Epimedium enchanting!

I have a bit of an epimedium weakness (I like erythroniums too, and many other things beginning with e but not… well, let’s not get distracted). However, my garden eats epimediums, so this year I got a bit radical.

epimedium

My one remaining epimedium – and I’ve been given epimediums which are an invasive menace elsewhere but which disappear chez moi – is this precious pearl, Epimedium grandliflorum ‘Lilatee’.  I love it, but I didn’t want to see it go the way of all flesh – um, the way of all epimediums – and so I marked its position carefully and let the leaves die back.

And when they did, I potted it up.

epimedium

One of my friends said ‘I didn’t know you could grow epimediums in pots’, and neither did I. But it’s a tiny one, despite the name, and I thought it might be OK. It came through the winter fine, nice and dormant, snuggled below the soil. Then this spring I began to notice signs of life. I moved the pot to near the back door where I could enjoy it, and sure enough – pow. A really healthy plant. Flourishing, in fact.

Then we had a really chilly night – I had to scrape the windscreen of frost – and I thought it looked a little pinched and surprised, so I moved it into my unheated greenhouse.

I think it likes it.

epimedium

It’s supposed to be warming up a little, so I might try reintroducing it to the outside world. But while it’s sitting on the potting bench (oh, I’ll come clean – the old picnic table I use as a potting benchette), it’s at just the right height for some epimedium worship.

epimedium

Those flowers, by the way, are a max of 2.5 cm from spur tip to spur tip. I’ve got another flowering stem to come out, and I’ve never seen it look so good.

Maybe I might invest in a couple more…

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18 thoughts on “Epimedium enchanting!

  1. Alison

    They are so beautiful. I’d have never thought of growing them in pots – now I think I might have to try that – thanks

    Reply
    1. kate Post author

      I’d no idea you could do it before I had no alternative. I might need to do a bit of repotting this winter – it’s thriving so much it’s almost filled the pot. Such an improvement (plus I don’t have to crawl around the garden on wet grass to admire it).

      Reply
  2. Janneke

    Good idea to grow them in pots. I too thought mine had gone in the garden but surprisingly I found a flowering plant last week. When I buy new varieties I will definitely put them in pots.

    Reply
    1. kate Post author

      I think I might have to be very careful about them drying out – not that dry weather is normally a problems for me… and I’m not sure I’d try it with the bigger ones. Though maybe I would, in a big enough pot!

      Reply
    1. kate Post author

      They are so perfect – wonderful to be able to study them closely without either doing my back in or being accosted by men with straightjackets!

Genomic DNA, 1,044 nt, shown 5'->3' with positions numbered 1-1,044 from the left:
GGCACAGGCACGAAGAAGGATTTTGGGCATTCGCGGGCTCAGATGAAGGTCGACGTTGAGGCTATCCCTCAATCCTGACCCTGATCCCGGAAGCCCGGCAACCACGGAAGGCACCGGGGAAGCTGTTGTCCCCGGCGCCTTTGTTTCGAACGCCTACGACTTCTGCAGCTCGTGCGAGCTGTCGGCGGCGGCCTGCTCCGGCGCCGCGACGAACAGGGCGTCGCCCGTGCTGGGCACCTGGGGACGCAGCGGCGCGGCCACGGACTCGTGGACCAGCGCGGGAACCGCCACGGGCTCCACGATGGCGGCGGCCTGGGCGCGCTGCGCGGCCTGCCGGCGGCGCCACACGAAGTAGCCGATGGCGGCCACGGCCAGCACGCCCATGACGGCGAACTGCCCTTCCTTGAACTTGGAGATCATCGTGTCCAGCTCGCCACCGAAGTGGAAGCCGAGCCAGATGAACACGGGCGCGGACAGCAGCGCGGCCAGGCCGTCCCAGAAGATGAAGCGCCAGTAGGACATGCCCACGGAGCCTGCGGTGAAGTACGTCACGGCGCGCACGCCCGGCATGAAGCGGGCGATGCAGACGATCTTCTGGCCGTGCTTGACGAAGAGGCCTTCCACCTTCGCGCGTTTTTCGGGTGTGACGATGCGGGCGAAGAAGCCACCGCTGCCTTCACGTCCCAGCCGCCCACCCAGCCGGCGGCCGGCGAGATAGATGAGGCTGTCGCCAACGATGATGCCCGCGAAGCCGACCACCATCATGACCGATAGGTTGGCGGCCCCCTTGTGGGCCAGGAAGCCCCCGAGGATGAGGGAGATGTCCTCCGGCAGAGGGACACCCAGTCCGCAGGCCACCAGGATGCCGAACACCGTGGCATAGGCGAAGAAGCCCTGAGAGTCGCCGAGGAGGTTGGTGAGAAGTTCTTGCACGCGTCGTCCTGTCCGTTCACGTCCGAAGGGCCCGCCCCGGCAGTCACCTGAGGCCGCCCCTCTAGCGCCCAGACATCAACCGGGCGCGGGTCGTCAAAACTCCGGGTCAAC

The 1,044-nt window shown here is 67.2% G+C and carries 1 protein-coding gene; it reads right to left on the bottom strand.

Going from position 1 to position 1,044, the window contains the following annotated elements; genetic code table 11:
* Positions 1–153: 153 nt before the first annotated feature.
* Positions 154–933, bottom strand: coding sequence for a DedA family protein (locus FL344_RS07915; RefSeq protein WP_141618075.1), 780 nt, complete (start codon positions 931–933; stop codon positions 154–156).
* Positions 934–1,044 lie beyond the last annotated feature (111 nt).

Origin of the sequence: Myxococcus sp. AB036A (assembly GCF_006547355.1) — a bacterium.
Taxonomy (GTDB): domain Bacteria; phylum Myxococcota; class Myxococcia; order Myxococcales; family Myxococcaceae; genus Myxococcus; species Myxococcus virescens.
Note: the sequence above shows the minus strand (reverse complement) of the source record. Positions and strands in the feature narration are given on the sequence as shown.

Reply
  3. Angie

    I have a bit of an thing for Epimedium too. There are some that like dry conditions and some that prefer a bit more moisture. Either way, it’s important to water well until they are established.
    That’s a nice one, one I don’t have – they are fascinating plants don’t you think?

    Reply
    1. kate Post author

      Aren’t they lovely? Now I’ve worked out what I need to do, I think I might have a go with some others (keeping to smaller ones, though). Certainly won’t let my garden get its teeth into them again!

      Reply
  4. hillwards

    I love epimediums too, and a couple have also disappeared here, but I’m thrilled to see new leaves have pushed up on my one remaining one – I just hope it flowers too! Yours is exquisite indeed.

    Reply
    1. kate Post author

      Ah ha, another epimedium-eating garden! This is exactly the position I was in last year with this survivor, and was the point at which I decided to try a pot. It’s just as well I moved it – quite apart from its very survival – as the area it was in is a carpet of sweet woodruff this year. It’s gone insane, and a sweet little epimedium would have stood no chance.

      Reply
  5. Spade & Dagger

    Epimediums have some interesting common names, due to a chemical they contain. Is this part of their appeal, l wonder.

    Reply
  6. Janet/Plantaliscious

    That’s gorgeous! I managed to do some weeding on Monday – when I should have been working, but hey, it was sunny, so I stole some time – and discovered remnants of two of my three epimedium sulphureum lurking in the tangle of weeds and aquilegia seedlings. I have carefully teased them apart from the bindweed (hrummmph) and have planted them in new spaces, and, well, at least they have been well watered in…

    Reply
  7. croftgarden

    I have problems with epimediums too. They survive in a pathetic way but are not spreading and won’t flower. So perhaps I’ll pot some up and see if they like other parts of the garden!

    Reply
    1. kate Post author

      I’m absolutely stunned by how well it’s doing – give it a go!
      I just knew I had to move it or lose it, and I didn’t want anywhere else in the garden to have a nibble at it (my garden eats plants for fun), so pot it was.

      Reply
        1. kate Post author

          Er, July? We had a sunny day yesterday (intermittently, but at least it wasn’t raining), but it was still on the chilly side and blowing a hooley…

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